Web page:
All of this put together, and it turns out that there's an inextricable link between consciousness, self-awareness, reason, and moral agency. Which means that for every reincarnation for the rest of eternity, you (a consciousness by definition) will always have all four of those things. You'll never be reincarnated as a literally not self-aware, literally unreasonable, or a literally mind-controlled person.
Some people may try to argue that since "everything exists", surely in one of these universes there is an infinite being with infinite power, intelligence, virtue, etc... And his name is God. Therefore, we could have a God, in fact it is likely because he'd use his infinite power to make the entire multiverse his own personal universe, or something.
One way to could debunk the God Argument is with the problem of infinite information, as no set of universal laws would be able to produce such a concept as a God unless the universal laws were *literally infinitely complex*. All concepts have bounds and limits, except for a concept like God, which requires infinite information to exist. It can be argued that an infinite God cannot ever exist because that would be asking the multiverse to produce a result of infinite complexity, which is infinitely unlikely. The idea that a God might also be able to control things in other universes can be debunked as well, since this would violate the definition of everything, as all things are supposed to be mutually exclusive. If a God were to try to bridge universes, it would create a vacuum where infinitely more universes would replace the bridged ones, thus the effort would be pointless. We must accept that existing in a universe with an infinite God has a likeliness of zero, just like producing a random number that just so happens to be PI from start to finish.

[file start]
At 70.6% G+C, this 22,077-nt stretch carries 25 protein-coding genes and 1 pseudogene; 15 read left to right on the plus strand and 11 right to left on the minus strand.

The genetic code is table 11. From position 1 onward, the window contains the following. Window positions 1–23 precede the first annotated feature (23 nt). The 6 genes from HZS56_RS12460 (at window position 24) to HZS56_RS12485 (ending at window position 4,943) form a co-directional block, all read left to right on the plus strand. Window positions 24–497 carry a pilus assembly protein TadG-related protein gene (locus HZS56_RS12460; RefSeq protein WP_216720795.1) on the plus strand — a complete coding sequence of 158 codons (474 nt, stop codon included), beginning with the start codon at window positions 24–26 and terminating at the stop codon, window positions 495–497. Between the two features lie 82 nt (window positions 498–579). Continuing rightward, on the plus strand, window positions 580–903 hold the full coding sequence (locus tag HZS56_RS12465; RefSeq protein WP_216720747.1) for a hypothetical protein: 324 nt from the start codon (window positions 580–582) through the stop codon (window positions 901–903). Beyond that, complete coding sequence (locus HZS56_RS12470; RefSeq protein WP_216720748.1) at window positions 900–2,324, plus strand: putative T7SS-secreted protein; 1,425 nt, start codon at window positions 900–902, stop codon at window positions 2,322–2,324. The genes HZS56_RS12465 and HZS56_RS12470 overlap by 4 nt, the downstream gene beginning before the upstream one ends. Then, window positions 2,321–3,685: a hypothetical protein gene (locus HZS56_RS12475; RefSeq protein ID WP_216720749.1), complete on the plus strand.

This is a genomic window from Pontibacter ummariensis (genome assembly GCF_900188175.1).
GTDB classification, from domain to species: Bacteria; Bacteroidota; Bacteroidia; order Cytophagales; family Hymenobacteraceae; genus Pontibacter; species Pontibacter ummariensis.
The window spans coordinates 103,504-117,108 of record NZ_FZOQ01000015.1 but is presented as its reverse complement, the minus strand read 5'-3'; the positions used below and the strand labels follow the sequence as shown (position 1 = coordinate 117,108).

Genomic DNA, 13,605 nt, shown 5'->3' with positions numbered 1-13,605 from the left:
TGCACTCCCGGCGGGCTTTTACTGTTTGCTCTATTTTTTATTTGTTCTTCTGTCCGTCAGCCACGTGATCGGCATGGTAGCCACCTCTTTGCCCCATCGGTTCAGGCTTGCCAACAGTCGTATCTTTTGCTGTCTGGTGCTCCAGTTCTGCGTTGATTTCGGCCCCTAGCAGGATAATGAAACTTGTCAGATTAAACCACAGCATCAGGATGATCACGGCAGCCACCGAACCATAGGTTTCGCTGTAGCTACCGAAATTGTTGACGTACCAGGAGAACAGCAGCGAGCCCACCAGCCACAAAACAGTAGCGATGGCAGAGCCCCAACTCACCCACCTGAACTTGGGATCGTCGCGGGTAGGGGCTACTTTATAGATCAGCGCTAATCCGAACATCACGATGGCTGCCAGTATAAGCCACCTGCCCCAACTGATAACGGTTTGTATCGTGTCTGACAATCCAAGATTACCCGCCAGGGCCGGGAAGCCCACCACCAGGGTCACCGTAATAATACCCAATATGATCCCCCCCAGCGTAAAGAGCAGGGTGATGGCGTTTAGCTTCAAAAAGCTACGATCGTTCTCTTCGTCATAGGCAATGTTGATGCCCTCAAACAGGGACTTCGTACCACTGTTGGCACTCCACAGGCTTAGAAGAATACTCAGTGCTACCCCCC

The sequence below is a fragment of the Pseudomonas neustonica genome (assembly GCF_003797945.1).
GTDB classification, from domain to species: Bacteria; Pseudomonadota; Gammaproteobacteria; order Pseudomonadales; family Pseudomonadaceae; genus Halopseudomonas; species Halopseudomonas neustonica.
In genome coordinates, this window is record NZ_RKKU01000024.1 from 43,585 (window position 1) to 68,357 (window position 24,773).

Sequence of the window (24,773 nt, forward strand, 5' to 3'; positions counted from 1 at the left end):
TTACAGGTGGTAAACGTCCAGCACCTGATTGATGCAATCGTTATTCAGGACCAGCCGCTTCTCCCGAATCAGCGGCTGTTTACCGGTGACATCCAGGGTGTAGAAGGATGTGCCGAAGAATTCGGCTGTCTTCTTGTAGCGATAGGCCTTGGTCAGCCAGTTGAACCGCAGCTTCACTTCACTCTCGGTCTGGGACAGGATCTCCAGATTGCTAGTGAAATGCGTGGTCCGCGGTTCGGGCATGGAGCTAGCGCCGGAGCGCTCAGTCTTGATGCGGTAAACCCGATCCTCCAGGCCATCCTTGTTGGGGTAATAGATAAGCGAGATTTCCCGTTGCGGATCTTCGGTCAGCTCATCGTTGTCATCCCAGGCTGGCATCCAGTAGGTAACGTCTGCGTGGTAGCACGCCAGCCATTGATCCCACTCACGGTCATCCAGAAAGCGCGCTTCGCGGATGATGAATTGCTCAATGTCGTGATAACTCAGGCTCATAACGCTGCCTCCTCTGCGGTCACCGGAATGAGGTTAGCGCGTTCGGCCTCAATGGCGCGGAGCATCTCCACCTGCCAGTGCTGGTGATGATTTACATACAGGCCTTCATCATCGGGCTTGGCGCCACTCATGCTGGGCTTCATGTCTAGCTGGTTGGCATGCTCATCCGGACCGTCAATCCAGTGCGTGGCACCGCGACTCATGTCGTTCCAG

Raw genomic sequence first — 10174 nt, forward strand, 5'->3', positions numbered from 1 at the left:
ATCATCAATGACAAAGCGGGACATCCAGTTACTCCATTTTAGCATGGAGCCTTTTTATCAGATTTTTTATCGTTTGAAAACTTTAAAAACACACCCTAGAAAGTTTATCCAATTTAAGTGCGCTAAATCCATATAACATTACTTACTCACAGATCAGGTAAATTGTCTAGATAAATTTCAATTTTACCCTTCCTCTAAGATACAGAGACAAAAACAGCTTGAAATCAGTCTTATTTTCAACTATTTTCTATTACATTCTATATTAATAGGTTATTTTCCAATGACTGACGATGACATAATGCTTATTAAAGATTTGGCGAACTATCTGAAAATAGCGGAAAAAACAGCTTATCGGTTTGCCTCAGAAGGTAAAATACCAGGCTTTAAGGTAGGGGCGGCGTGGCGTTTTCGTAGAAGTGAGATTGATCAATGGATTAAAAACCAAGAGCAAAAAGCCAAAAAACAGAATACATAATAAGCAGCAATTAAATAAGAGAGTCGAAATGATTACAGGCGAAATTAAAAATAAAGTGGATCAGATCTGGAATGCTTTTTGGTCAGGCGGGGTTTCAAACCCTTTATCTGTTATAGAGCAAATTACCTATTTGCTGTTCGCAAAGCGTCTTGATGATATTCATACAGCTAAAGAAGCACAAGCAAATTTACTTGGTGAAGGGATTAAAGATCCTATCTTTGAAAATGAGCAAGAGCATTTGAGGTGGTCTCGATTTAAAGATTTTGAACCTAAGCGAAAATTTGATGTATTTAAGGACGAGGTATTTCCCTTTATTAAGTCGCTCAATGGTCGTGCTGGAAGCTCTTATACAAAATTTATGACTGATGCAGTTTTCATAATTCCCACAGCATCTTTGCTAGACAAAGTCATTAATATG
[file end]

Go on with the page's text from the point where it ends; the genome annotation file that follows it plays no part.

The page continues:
Another way to debunk the God argument is surprisingly, with free will. Free Will is the primary mechanism creationists use to legitimize theodicies (or explanations of why evil exists if God is good, knows there is evil, and can stop it.) It just so happens that free will also precludes the existence of a God by definition. Free Will, or having moral agency without having a predetermined future, is the antithesis of determinism. However, if God knows everything and created everything, then that means he created everything explicitly with the intention of causing them to do all the things they would end up doing, making us live in a deterministic universe. There would be no free will, because God would have pre-decided the future for us.
If there is no free will, then we can return to the theodicy where free will was used to explain why God doesn't stop evil given his infinite power, knowledge, and virtue. If there is no free will, then why wouldn't God just go ahead and stop evil?